Longest Fence in the World? The stories from the Rabbit Proof Fence, Western Australia.

I had not heard of the Rabbit Proof Fence until the movie of the same name was released in 2002. This, in turn, was based on the book, Follow the Rabbit Proof Fence, by Doris Pilkington, published in 1996. But the fence and the media are quite different stories.

As I took the ‘Rabbit Proof Fence’ turnoff between Merredin and Coolgardie, it was with mixed emotions. What did it represent to me and to Australia?

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A wide rest area enables you to read about the history of the fence, constructed between 1901 and 1907.  The construction took place in several sections and this part, finished in 1903, is the place where it started and is named No.1 Rabbit Proof Fence, as a consequence.

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The claim that is the longest fence in the world is not true, as when it commenced in 1901 the longest fence already existed, in Queensland.  It is, however, the second.

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When Australia was settled in the early 1800s, many Englishmen/women missed things from home and arranged to introduce them. Few of these were good for the country, although some, like sheep and wheat, were good for the development of a new nation. Well, rabbits were on the ‘bad idea’ list of imports, their purpose being to provide something to hunt for a Victorian grazier. They thrived in the place and spread quickly to the other eastern and southern states. What did they do? – not much. The following cartoon, appearing in 1880 in a NSW edition of Punch tells the story.

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By Contributor(s): Queensland figaro and punch [Public domain], via Wikimedia Commons

Within a few decades they made their way across the Nullarbor and were at the Western Australian border. Hence, the fence was built.

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There are gates every 34 km for access and huts every 48 km, so that the Acting Chief Inspector of Rabbits and his team of 25 boundary riders could inspect and maintain the fence on bicycle, dray, horseback or camel. In terms of pest protection, it was successful until the early 1930s when drought brought as many as 100 000 emus to the fence line. The rabbits had declined due to droughts and the introduction of targeted disease, so the fence was realigned to protect agriculture from the emus and became known as the State Barrier Fence.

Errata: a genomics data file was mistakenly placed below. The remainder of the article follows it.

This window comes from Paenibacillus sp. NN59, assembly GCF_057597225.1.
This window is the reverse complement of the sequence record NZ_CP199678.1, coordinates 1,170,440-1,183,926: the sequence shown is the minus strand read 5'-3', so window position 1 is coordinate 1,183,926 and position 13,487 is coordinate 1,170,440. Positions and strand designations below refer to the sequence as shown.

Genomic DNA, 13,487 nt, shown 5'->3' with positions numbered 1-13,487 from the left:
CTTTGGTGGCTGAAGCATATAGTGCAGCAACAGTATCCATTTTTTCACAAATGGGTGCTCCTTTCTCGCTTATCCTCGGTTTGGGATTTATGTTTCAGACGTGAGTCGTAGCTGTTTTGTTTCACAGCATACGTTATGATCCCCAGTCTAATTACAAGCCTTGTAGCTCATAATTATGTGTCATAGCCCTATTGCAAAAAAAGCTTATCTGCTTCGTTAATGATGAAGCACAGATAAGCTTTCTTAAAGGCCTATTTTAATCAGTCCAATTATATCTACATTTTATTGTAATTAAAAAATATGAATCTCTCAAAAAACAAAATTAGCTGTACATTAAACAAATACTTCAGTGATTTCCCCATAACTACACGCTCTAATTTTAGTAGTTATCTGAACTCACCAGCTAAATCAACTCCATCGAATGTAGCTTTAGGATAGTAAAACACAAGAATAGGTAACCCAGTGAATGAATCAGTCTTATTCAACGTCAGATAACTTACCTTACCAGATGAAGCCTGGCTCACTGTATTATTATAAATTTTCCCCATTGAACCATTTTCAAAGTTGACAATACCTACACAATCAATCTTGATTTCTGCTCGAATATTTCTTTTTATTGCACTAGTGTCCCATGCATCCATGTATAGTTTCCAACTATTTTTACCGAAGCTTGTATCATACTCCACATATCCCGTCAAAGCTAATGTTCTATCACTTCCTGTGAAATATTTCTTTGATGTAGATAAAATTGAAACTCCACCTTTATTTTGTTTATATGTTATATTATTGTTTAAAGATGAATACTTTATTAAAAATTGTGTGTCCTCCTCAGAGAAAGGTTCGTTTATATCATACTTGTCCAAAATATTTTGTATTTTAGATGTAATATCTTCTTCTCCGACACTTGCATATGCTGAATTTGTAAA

The longest fence in the world?

As an Australian, we have the vast distances to complete such a fence. We also have the second longest road in the world. The Dingo Fence, extending from South Australia to Queensland over 5600 km, was built to keep out the dingoes and wild dogs. In that, it has been fairly successful, but is not maintained as well as the Rabbit Proof Fence.

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CC BY-SA 3.0, https://commons.wikimedia.org/w/index.php?curid=423904

A shameful part of Australian history is the Stolen Generation. They are the Indigenous people who were taken from their parents and families over a 70 year period, by government officials. Doris Polkington’s mother escaped from such a settlement with her sisters. The account was recorded in her novel, Follow The Rabbit Proof Fence. In order to get home, they followed the Rabbit Proof Fence for 1600 km, through desert, avoiding officials. The movie faced strong criticism and was confronting for many Australians, but it helped to reach the point where, in 2008, Prime Minister Kevin Rudd appologised to the Aboriginal People of Australia for stealing their children and all that resulted. Rabbit Proof Fence is an extraordinary movie but I haven’t read the book.

An unbelievable story from the fence, is the one I read in Wikipedia, copied here verbatim:

In 1929, Arthur Upfield, an Australian writer who had previously worked on the construction of No. 1 Fence, began writing a fictional story which involved a way of disposing of a body in the desert. Before the book was published, stockman Snowy Rowles, an acquaintance of the writer’s, carried out at least two murders and disposed of the bodies using the method described in the book. The trial which followed in 1932 was one of the most sensational in the history of Western Australia. A book was published about the incident called Murder on the Rabbit Proof Fence: The Strange Case of Arthur Upfield and Snowy Rowles.[12] The incident is now referred to as the Murchison Murders.

A pause for critical thinking…

Safe travels, wherever you are going and whatever your goal. Take water and a hat. Every day we make history.

 

Coolgardie and Kalgoorlie, WA

Coolgardie, gateway to the gold mining region, was a stretching stop on the way to Kalgoorlie, that proved to be very interesting. Seeped in history and with charming heritage buildings, Coolgardie lays claim to the first gold sighting in WA,1893, and has excellent facilities for a family stopping there for any length of time.cof

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an old township
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well-maintained automatic ? toilets